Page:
Note: To protect the privacy of our members, e-mail addresses have been removed from the archived messages. As a result, some links may be broken.

Lesson Plans

Re: punishment

[ Thread ][ Subject ][ Author ][ Date ]
Sidnie Miller (
Sun, 26 Sep 1999 14:03:26 -0700 (PDT)

Since these behavior problems are obviously serious and are effecting
every teacher in the school, the staff and admin should sit down and work
out effective discipline measures and use them consistently in the school.
Our district decided that unruly students could be expelled even at the
jr. high level for "disrupting the educational process". This includes
more than 3 fights in a year and a variety of classroom misbehaviors.
IT's totally amazing what a difference it makes if a few of the obnoxious
leaders are moved over into alternative school--which is miserable here.
Also we work to have positive rewards in the school--ie you can't go to
dances and assemblies or play intermurals or be in activities when you're
bad but the good kids need and deserve these activities. Make a
discipline deal with your principal--ie, keep records of bad behaviour,
write it down on a daily basis and have the kid inital it at the end of
class. If he refuses, write that down. After x number of stern looks,
calls to pay attention, stern warnings, sit outside the door, come in at
lunch or after schools,calls to parents, then X happens. Agree to the
plan with your
principals and tell the students and FOLLOW it without fail. BE
consistent. The writing of reports thing is what I do when kids are in
detention because it's all they can do up there, but English teachers have
a fit, and rightfully so about using their subject as icky punishment.
Remember that most of the worst students behavior wise are also the worst
students academically so they don't worry about grades. Instead of taking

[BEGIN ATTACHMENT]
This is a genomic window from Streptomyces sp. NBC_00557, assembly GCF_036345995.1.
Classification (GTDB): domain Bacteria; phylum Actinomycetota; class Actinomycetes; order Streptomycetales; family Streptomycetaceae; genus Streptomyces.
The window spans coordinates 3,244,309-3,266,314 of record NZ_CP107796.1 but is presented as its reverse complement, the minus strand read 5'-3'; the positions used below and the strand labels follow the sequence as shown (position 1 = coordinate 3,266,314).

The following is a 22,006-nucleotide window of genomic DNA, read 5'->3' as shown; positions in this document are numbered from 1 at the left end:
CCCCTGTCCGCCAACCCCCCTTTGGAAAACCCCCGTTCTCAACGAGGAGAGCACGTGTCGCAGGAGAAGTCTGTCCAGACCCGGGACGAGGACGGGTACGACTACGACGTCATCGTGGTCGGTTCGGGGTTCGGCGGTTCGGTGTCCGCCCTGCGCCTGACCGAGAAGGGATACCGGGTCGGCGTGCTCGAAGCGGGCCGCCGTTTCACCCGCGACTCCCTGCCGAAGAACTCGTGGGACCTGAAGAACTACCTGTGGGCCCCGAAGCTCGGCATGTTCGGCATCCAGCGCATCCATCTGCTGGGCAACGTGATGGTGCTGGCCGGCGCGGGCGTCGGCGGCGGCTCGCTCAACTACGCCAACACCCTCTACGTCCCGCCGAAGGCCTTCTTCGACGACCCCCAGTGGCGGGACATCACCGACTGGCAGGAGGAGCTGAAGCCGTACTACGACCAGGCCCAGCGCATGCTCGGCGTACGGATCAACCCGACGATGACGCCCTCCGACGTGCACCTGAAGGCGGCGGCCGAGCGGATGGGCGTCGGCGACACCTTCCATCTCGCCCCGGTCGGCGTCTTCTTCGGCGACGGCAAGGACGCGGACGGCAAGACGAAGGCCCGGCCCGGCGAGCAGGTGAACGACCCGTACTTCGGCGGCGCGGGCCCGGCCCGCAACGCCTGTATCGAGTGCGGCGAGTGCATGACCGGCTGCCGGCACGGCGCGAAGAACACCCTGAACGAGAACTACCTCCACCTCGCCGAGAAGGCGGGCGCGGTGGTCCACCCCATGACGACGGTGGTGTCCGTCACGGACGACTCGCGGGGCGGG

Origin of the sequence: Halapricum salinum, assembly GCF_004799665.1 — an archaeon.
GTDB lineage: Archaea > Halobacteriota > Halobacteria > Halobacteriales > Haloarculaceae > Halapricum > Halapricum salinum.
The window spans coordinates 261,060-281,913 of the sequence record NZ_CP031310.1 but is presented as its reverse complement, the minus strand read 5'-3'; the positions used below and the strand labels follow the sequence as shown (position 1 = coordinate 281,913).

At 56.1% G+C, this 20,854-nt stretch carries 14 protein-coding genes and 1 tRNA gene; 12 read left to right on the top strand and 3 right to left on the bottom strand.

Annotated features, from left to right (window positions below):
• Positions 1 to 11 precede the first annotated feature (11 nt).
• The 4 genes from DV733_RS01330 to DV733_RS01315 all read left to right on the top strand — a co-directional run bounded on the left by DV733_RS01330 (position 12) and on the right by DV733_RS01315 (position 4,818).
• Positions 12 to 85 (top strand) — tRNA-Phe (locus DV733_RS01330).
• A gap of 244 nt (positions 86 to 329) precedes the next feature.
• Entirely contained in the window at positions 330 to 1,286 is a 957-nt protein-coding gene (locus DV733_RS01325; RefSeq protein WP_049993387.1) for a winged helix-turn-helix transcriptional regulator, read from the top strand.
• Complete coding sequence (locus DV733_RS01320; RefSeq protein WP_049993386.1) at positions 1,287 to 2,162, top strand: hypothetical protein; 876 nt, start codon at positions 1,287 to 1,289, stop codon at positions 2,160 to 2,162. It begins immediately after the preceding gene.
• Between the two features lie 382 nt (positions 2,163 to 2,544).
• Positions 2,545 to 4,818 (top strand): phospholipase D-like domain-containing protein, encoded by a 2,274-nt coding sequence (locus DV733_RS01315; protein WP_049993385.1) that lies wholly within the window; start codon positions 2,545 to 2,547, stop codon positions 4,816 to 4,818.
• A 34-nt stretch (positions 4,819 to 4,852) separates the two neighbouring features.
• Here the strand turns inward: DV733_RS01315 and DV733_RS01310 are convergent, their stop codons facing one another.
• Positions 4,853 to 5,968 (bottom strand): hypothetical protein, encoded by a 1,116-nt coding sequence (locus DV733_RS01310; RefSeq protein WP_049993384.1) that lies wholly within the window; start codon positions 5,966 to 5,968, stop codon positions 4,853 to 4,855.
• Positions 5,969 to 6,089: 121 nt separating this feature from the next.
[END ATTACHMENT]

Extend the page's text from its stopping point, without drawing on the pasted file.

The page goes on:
everything away from them, try to lead them forward to the really great
stuff that you can't do until 8th grade. My worst kids love to do paper
stencil silkscreen. They work really hard on their designs and bring in
shirts to print on and wear them. They like every part of the
assignment--I often blow up photos of sports figures, CD pix,
entertainers, whatever, on the Xerox, and
then use a light box ( a cheapo flourescent from Walmart stuck in a
cardboard box with an empty picture frame with glass (garage sale) on
top.--and show them how to trace the lines and shadows leaving little
sections that will hold the design together. Sometimes we start with a
grid drawing of their subject. Next you cut out all the
lines and shadows with an xacto knife (30 at the beginning of class, 30
back before they leave), then put the stencil over the shirt, cover with
a blank silkscreen and squeegie. I tell them at the beginning of the term
that first
we are going to do some drawing, then some color theory etc. because we'll
;need that info to do all this cool stuff later on---when they bog down on
an assignment that seems too boring etc. I remind them why they need to
know how to do the work and encourage them to hurry up so we can do more
cool stuff etc. If you are picking work that isn't teaching some skill
they will need and you can't justify doing it--eliminate it from your
program. They aren't kids who just like doing any art related stuff like
we do, but you can lead them along if you have a nice carrot at the end of
the stick. Sid

# Sidnie Miller #
# Elko Junior High School #
# 777 Country Club Drive #
# Elko, NV 89801 #
# 702-738-7236 #